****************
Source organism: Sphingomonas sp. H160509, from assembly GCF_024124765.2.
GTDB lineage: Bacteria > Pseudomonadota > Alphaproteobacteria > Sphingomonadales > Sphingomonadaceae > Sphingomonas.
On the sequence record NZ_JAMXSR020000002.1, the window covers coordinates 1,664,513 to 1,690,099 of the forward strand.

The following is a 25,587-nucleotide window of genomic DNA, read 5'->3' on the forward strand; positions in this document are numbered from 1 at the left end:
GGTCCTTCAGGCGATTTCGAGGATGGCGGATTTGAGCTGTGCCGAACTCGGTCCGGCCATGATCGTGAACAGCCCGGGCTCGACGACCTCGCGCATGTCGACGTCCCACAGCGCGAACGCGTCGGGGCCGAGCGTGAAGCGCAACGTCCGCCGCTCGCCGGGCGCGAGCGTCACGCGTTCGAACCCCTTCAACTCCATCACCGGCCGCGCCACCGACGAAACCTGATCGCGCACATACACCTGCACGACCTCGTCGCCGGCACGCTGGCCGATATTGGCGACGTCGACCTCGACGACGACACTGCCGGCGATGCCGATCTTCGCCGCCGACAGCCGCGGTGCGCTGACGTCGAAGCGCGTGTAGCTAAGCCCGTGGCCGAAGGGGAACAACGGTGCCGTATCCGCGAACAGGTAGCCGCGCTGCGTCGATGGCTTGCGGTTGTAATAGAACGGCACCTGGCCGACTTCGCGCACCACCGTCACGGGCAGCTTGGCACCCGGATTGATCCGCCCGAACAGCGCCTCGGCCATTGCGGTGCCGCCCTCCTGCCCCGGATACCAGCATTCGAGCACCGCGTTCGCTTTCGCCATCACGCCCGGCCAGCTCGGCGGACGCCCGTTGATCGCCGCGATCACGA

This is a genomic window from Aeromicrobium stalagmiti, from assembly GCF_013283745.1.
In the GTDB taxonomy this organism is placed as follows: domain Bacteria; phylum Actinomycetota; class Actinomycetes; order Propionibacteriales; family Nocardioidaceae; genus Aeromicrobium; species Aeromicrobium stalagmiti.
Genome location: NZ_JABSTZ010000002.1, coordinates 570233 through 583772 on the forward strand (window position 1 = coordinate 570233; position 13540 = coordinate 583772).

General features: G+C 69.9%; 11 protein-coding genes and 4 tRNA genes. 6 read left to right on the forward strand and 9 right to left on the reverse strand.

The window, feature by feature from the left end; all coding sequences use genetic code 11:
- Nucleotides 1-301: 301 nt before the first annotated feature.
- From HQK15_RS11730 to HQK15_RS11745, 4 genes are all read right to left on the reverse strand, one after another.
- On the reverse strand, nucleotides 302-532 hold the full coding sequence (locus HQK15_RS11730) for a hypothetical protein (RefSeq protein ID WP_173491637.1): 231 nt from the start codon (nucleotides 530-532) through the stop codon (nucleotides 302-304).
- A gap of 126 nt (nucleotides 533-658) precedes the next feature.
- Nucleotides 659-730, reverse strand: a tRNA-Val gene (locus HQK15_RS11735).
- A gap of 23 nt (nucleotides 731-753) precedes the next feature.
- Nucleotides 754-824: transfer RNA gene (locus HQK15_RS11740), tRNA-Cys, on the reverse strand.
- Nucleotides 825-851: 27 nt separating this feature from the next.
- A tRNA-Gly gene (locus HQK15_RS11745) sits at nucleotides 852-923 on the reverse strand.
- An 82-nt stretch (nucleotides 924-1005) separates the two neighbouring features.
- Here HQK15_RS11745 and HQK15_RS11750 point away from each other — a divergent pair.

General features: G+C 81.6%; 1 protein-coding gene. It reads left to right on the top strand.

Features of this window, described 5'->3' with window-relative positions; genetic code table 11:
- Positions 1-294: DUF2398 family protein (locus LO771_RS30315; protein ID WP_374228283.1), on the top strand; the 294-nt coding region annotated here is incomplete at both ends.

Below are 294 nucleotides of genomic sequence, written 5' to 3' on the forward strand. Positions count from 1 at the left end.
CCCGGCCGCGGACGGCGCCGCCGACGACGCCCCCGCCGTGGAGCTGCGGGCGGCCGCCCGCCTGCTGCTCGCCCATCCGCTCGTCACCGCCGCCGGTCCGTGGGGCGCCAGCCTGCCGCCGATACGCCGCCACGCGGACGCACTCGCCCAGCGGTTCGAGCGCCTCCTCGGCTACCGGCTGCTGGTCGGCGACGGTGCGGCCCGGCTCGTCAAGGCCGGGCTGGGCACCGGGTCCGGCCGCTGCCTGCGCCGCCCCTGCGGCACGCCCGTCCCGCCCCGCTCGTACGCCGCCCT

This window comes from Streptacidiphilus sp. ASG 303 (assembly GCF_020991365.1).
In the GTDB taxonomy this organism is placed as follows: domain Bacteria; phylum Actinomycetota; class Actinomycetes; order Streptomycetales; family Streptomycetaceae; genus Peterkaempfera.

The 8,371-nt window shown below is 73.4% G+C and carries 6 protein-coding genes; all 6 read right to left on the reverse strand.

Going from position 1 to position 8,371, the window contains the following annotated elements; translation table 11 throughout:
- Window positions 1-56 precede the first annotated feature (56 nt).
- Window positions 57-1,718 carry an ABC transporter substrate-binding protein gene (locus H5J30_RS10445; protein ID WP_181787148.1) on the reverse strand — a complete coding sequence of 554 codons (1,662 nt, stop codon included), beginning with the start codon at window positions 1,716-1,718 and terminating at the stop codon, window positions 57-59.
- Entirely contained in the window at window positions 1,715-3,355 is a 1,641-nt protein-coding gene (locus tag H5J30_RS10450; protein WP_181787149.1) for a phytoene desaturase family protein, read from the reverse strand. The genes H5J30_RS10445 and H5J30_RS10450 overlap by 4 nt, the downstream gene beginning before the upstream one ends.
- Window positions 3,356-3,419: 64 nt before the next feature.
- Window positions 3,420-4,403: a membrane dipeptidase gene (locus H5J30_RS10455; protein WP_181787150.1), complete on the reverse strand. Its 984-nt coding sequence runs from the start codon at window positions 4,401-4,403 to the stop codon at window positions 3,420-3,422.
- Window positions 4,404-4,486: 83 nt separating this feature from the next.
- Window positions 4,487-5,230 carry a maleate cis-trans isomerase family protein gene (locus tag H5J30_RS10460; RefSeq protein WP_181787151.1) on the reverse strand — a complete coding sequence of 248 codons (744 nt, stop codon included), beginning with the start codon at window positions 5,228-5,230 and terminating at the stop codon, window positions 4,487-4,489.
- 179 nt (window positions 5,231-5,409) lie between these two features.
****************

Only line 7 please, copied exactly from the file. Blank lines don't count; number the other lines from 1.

In the GTDB taxonomy this organism is placed as follows: domain Bacteria; phylum Actinomycetota; class Actinomycetes; order Propionibacteriales; family Nocardioidaceae; genus Aeromicrobium; species Aeromicrobium stalagmiti.